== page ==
The reason The Big Lebowski is such a classic, effective movie despite its lack of a satisfying conclusion is the Dude himself. According to Doug Walker, most of the conversations in the movie don’t have any clear conclusions and simply getting them started is almost a hassle. Take for instance the first time the Dude tells his friends Walter and Donny that his rug has been soiled. Not only could the entire scene probably be summed up in two mere sentences, but it becomes extremely difficult to even start what the conversation should be about. Between Donny’s constant interruptions and Walter’s explosive tangents, one might suspect they were listening to an elderly couple’s nonsensical quarrels rather than dialogue of a cinematic masterpiece.
With inane comments and actions that lead to few clear conclusions, the Dude doesn’t ever become very negatively affected. Doug Walker explains, “It doesn’t matter to us what happens in all of these other situations because it doesn’t matter to him. To a lot of people, in a strange way, the Dude is sort of the perfect balance of living a happy life.” If the Dude was frustrated with the lack of answers he had—like what ever happened to Jesus, Maude, Bonnie, Larry, and the rest of the cast—we would also be very frustrated. This isn’t a movie about story; moreover, it’s about “attitude,” according to Roger Ebert. He says that “If a man has a roof over his head, fresh half-and-half for his White Russians, a little weed and his bowling buddies, what more, really, does he need?”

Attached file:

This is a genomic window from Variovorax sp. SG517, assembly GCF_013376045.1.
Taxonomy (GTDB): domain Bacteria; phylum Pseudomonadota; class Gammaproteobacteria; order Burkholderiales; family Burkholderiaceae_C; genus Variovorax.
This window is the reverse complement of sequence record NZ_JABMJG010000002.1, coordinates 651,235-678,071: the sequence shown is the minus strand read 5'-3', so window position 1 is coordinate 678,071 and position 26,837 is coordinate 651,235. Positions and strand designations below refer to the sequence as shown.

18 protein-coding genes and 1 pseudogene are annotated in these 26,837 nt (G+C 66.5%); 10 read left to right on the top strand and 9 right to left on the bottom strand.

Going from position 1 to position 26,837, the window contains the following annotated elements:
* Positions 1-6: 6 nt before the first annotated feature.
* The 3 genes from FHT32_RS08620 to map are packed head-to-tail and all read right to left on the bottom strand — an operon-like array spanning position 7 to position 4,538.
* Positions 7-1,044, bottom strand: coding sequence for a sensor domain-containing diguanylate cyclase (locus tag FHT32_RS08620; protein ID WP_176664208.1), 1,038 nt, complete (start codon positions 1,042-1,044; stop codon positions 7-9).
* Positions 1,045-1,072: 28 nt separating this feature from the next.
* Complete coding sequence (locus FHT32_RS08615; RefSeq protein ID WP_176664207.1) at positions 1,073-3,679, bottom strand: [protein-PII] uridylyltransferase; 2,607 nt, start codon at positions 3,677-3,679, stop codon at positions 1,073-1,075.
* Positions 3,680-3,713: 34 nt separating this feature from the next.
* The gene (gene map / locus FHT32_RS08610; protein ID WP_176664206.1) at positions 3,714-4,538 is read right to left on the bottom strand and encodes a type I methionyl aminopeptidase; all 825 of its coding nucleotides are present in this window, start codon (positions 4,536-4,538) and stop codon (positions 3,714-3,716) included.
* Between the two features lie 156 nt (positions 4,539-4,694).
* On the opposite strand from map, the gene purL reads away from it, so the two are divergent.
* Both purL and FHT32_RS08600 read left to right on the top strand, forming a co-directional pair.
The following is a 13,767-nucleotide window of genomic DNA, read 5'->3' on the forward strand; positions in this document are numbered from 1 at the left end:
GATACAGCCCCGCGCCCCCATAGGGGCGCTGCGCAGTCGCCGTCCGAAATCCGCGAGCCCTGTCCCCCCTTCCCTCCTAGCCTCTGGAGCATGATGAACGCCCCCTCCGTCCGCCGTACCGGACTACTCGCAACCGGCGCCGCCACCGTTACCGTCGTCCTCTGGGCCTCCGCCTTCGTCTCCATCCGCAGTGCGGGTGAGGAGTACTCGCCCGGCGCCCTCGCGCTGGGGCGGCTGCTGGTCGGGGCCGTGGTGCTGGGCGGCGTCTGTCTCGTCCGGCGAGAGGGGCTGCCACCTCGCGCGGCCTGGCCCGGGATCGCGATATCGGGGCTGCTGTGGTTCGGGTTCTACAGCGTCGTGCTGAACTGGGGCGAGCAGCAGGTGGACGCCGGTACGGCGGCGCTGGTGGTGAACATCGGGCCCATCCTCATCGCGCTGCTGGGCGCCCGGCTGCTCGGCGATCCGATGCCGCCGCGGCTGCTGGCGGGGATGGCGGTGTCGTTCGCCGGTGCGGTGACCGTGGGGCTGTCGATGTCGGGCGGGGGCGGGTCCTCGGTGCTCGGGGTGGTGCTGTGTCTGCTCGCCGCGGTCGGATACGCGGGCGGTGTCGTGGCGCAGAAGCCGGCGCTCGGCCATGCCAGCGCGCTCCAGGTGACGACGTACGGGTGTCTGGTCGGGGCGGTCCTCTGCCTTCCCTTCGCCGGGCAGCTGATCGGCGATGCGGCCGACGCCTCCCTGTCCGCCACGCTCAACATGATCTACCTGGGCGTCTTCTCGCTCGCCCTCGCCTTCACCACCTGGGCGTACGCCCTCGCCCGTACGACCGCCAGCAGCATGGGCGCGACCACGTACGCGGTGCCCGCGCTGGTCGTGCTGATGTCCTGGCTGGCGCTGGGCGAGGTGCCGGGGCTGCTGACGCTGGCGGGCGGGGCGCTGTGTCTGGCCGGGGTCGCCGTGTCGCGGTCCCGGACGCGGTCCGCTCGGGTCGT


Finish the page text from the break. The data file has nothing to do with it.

What the Dude is peacefully protesting is that the key to happiness is acceptance. We should not focus on the things we know we’ll never receive answers to. Instead, we should be content with what we’ve accomplished and be glad to know that we accomplished what we did, even if it was very little, in a peaceful way.
Defying Gender Norms
The Dude and Maude are characters that defy gender norms through their actions. The Dude and Maude are aloof in comparison to any average male or female. Instead of using the term “ferret,” the Dude insists upon using “marmot.” Even Maude mentions the term “Johnson” when referencing colloquialisms for the word “penis,” which downright bemuses the Dude. Jakeb Kazecki explains that characters who defy cultural norms are often more comical. He explains, “Comedy is often developed in situations where both male and female characters do not measure up to cultural expectations for their gender. In other words, if they physical appearance and the actions of the characters do not comply with the normative image for their gender…they can induce laughter.”
Maude is so likeable and funny because she’s independent, very thorough, and an overall eccentric character. She’s so different compared to women like Bonnie that it’s almost comforting to see such independence. She’s more real, which makes her more relatable and easy to laugh with. The same can be said for the Dude. He understands what technically makes a man— “a pair of testicles.” He and Maude do not recognize themselves as being masculine or feminine subjects with the sole purpose of getting labelled—they’re the Dude and Maude. They’re their own persons despite what society demands of them.
Its Cult Following Has Gotten Young